Airaa movie review: Nayanthara starrer is an emotional horror drama with bland thrills
Airaa is far more emotional than Nayanthara’s other two horror films such as Maya and Dora but that is what makes the film standout. However, it is as a horror flick that it fails.
Director: Sarjun KM
Cast: Nayanthara, Kalaiarasan, Leela and Yogi Babu
Nayanthara’s latest horror offering Airaa, in which she has played dual roles for the first time in her career, is built on the concept of ‘domino effect’ which is hinted through the title credits in the form of an animated sequence. Unlike her recent horror outings such as Maya and Dora, Airaa is far more emotional and that’s what makes the film standout; however, as a horror flick, it lacks the thrills and jump scares to really sell the ghost angle.
The story is centred on Yamuna (Nayanthara), a journalist who is forced to write columns that answer senseless questions from readers. Yamuna hates writing the column and instead suggests to her boss that they start a Youtube channel and deliver spicier content. At home, her parents are after her to get married but she isn’t ready yet. When her parents go ahead and finalise a boy for her, she runs away from home and goes to her grandmother’s palatial house in Pollachi. Soon, Yamuna starts experiencing eerie events - from creaking doors, to rocking chairs and whatnot.
Yamuna decides to cash in on the eerie experiences and starts making fake haunted house videos to become an overnight sensation. Eventually, Yamuna realizes the house is really haunted and as she tries to find out the truth behind it, we follow Amudhan (Kalaiarasan) through a parallel sub-plot in which he’s trying to find out the people responsible for the death of his beloved Bhavani (Nayanthara, again) but stumbles upon a serious of mysterious deaths in the process.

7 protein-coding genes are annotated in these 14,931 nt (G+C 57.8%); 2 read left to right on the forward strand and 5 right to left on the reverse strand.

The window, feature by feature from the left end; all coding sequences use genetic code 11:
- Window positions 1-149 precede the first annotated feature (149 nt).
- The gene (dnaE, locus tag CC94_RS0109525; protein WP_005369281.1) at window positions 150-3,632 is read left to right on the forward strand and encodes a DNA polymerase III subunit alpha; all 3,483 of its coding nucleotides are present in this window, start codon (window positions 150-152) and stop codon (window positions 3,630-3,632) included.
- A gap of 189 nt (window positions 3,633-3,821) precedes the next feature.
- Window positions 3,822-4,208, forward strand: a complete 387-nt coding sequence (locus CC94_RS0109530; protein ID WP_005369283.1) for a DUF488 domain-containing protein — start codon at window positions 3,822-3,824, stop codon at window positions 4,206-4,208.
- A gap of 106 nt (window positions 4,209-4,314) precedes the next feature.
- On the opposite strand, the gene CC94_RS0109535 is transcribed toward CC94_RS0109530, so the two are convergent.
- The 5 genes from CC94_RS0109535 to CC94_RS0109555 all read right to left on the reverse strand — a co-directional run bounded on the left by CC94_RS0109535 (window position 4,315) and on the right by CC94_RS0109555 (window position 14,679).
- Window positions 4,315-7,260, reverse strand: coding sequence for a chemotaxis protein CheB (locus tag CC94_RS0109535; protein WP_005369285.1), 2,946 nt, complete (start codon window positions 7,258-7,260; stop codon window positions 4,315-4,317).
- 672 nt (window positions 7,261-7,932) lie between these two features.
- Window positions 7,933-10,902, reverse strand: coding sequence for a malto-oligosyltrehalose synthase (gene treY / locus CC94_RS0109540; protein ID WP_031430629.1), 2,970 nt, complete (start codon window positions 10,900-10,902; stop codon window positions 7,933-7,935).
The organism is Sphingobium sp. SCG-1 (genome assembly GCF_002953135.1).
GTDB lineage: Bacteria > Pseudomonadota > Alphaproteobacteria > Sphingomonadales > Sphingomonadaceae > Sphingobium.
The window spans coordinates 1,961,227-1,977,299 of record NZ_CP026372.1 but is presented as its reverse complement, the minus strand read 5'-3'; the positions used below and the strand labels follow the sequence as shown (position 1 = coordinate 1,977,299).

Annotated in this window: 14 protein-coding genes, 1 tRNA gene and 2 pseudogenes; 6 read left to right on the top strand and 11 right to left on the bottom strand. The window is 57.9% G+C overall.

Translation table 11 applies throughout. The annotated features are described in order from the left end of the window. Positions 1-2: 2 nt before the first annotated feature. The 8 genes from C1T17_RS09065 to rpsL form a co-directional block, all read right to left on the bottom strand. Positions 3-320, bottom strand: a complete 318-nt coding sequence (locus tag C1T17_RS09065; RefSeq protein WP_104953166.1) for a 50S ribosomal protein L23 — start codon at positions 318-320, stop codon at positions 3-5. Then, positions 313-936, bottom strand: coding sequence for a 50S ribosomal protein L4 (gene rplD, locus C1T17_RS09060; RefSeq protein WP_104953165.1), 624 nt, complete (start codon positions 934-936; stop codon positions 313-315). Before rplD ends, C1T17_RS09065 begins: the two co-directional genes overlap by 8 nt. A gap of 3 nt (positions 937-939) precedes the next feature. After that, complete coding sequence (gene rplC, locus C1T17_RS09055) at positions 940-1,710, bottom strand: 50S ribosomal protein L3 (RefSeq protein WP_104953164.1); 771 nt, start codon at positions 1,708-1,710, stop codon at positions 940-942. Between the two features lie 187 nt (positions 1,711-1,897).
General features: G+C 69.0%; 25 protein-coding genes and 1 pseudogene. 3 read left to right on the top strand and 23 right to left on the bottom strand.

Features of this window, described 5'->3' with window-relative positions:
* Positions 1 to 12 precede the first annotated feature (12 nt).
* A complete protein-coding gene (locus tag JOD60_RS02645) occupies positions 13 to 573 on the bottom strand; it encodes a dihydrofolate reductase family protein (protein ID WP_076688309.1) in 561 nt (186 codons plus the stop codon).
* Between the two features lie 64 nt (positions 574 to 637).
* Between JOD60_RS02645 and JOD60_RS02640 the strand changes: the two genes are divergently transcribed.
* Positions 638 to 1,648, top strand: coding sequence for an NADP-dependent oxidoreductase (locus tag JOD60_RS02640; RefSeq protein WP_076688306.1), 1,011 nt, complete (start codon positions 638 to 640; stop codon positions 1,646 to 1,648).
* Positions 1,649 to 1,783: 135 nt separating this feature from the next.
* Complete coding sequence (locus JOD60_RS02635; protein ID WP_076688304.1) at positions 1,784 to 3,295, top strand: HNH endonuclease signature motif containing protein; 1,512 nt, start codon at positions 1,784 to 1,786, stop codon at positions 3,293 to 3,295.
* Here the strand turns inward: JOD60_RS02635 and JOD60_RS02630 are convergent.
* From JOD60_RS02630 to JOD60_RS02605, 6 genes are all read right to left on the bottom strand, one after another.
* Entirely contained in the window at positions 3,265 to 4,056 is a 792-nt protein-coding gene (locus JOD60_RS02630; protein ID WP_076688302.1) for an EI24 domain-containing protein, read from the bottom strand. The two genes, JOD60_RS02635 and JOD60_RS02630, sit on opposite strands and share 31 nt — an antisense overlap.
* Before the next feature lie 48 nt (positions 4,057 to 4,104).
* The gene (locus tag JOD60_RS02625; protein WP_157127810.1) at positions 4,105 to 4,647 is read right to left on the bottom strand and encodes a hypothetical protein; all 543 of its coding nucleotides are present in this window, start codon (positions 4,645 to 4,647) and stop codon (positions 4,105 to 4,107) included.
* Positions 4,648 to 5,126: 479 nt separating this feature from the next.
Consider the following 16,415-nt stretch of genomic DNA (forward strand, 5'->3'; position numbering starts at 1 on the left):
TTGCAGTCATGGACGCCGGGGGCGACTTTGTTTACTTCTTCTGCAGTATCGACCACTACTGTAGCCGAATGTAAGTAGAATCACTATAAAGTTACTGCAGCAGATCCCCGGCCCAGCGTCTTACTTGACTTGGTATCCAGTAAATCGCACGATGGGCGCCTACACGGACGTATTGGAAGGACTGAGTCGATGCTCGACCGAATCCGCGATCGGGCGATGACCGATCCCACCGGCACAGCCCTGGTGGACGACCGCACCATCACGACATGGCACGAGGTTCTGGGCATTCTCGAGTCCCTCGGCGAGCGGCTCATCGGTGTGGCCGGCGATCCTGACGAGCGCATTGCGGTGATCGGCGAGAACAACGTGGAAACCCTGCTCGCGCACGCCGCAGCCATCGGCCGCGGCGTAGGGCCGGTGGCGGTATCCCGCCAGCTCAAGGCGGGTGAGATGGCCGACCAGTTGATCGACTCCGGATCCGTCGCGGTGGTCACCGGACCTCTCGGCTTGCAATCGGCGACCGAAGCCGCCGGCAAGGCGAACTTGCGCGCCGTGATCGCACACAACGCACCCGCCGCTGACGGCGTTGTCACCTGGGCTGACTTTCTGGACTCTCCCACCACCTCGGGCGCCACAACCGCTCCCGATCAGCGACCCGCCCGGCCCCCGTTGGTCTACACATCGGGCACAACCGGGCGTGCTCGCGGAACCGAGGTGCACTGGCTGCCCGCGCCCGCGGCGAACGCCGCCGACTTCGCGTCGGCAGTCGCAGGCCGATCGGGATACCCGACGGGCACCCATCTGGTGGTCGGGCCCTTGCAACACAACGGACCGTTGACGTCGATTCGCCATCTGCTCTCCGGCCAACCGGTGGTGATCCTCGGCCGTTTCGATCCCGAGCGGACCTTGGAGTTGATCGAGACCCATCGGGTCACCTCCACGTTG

The two story-lines intersect at one point and what happens when the paths of Yamuna and Bhavani cross forms the crux of the story.
Airaa works better as an emotional drama more than a horror thriller. It has a strong and relevant emotional core that somehow that never works within the horror template. Despite borrowing all the popular horror tricks from the book, the horror angle in Airaa sticks out like a sore thumb, never making the intended impact. Nayanthara as Yamuna has hardly anything to contribute to the story and hers is a poorly etched character. Even the scenes that are meant to evoke laughter (with Yogi Babu) fall flat.
It’s in the flashback episode; Airaa really makes a strong impact. It introduces us to Bhavani who is believed to have born with a curse. Minutes after she’s born, her father dies after being struck by the lightening. Bhavani’s presence is seen as bad luck and her own family doesn’t want to have her around. She gets unconditional love and attention from Amudhan, who accepts her the way she is and gives her more than just moral support.
Nayanthara as Bhavani is a character you remember long after you walk out of the theatre. She’s terrific in a couple of the emotional scenes and so is Gabriela who plays her younger version. Airaa should’ve been built on this emotional core but gets a needless and silly horror twist to make the experience really tough to sit through. The ending makes the film sillier than it already is and this is where you wish more time and effort was put into writing.
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